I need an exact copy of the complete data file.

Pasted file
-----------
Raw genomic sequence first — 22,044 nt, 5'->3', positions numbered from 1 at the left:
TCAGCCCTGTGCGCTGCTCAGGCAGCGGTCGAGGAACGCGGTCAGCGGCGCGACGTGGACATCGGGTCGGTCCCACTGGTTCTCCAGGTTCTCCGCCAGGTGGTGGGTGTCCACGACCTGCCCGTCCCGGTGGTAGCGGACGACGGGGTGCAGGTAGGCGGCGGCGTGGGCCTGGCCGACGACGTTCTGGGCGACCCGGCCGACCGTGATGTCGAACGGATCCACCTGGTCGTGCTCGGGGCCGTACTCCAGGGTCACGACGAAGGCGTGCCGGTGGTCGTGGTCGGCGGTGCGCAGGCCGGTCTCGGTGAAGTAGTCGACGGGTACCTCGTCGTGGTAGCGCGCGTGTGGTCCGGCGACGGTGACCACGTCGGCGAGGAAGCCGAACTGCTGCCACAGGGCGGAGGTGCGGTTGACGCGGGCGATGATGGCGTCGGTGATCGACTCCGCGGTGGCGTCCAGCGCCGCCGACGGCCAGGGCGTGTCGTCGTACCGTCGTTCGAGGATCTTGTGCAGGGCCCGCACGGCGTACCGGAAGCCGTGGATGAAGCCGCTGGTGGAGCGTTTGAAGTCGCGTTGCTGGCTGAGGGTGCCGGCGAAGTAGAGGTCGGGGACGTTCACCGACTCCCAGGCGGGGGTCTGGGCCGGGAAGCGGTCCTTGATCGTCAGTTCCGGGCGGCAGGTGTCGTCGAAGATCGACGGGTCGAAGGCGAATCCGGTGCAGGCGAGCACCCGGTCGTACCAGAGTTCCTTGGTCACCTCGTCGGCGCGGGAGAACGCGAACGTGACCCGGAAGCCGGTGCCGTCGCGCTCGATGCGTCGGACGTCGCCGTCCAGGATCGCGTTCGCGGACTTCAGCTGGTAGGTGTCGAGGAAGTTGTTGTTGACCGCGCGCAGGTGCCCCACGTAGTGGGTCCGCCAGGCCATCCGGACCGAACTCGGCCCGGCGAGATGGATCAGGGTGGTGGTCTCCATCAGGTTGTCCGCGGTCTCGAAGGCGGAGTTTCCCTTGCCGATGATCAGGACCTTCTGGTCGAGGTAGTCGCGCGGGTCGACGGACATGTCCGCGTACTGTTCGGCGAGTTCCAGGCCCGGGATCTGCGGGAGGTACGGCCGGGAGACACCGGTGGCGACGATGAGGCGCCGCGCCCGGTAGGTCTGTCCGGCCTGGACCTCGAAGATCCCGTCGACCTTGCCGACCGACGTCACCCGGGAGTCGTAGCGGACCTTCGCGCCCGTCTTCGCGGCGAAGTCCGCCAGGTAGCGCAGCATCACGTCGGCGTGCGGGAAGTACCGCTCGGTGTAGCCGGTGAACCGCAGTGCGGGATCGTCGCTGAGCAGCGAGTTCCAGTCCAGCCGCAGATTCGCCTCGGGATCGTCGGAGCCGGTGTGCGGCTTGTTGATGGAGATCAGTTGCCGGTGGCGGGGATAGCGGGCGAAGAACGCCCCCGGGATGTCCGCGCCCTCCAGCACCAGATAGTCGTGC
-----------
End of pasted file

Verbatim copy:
Raw genomic sequence first — 22,044 nt, 5'->3', positions numbered from 1 at the left:
TCAGCCCTGTGCGCTGCTCAGGCAGCGGTCGAGGAACGCGGTCAGCGGCGCGACGTGGACATCGGGTCGGTCCCACTGGTTCTCCAGGTTCTCCGCCAGGTGGTGGGTGTCCACGACCTGCCCGTCCCGGTGGTAGCGGACGACGGGGTGCAGGTAGGCGGCGGCGTGGGCCTGGCCGACGACGTTCTGGGCGACCCGGCCGACCGTGATGTCGAACGGATCCACCTGGTCGTGCTCGGGGCCGTACTCCAGGGTCACGACGAAGGCGTGCCGGTGGTCGTGGTCGGCGGTGCGCAGGCCGGTCTCGGTGAAGTAGTCGACGGGTACCTCGTCGTGGTAGCGCGCGTGTGGTCCGGCGACGGTGACCACGTCGGCGAGGAAGCCGAACTGCTGCCACAGGGCGGAGGTGCGGTTGACGCGGGCGATGATGGCGTCGGTGATCGACTCCGCGGTGGCGTCCAGCGCCGCCGACGGCCAGGGCGTGTCGTCGTACCGTCGTTCGAGGATCTTGTGCAGGGCCCGCACGGCGTACCGGAAGCCGTGGATGAAGCCGCTGGTGGAGCGTTTGAAGTCGCGTTGCTGGCTGAGGGTGCCGGCGAAGTAGAGGTCGGGGACGTTCACCGACTCCCAGGCGGGGGTCTGGGCCGGGAAGCGGTCCTTGATCGTCAGTTCCGGGCGGCAGGTGTCGTCGAAGATCGACGGGTCGAAGGCGAATCCGGTGCAGGCGAGCACCCGGTCGTACCAGAGTTCCTTGGTCACCTCGTCGGCGCGGGAGAACGCGAACGTGACCCGGAAGCCGGTGCCGTCGCGCTCGATGCGTCGGACGTCGCCGTCCAGGATCGCGTTCGCGGACTTCAGCTGGTAGGTGTCGAGGAAGTTGTTGTTGACCGCGCGCAGGTGCCCCACGTAGTGGGTCCGCCAGGCCATCCGGACCGAACTCGGCCCGGCGAGATGGATCAGGGTGGTGGTCTCCATCAGGTTGTCCGCGGTCTCGAAGGCGGAGTTTCCCTTGCCGATGATCAGGACCTTCTGGTCGAGGTAGTCGCGCGGGTCGACGGACATGTCCGCGTACTGTTCGGCGAGTTCCAGGCCCGGGATCTGCGGGAGGTACGGCCGGGAGACACCGGTGGCGACGATGAGGCGCCGCGCCCGGTAGGTCTGTCCGGCCTGGACCTCGAAGATCCCGTCGACCTTGCCGACCGACGTCACCCGGGAGTCGTAGCGGACCTTCGCGCCCGTCTTCGCGGCGAAGTCCGCCAGGTAGCGCAGCATCACGTCGGCGTGCGGGAAGTACCGCTCGGTGTAGCCGGTGAACCGCAGTGCGGGATCGTCGCTGAGCAGCGAGTTCCAGTCCAGCCGCAGATTCGCCTCGGGATCGTCGGAGCCGGTGTGCGGCTTGTTGATGGAGATCAGTTGCCGGTGGCGGGGATAGCGGGCGAAGAACGCCCCCGGGATGTCCGCGCCCTCCAGCACCAGATAGTCGTGC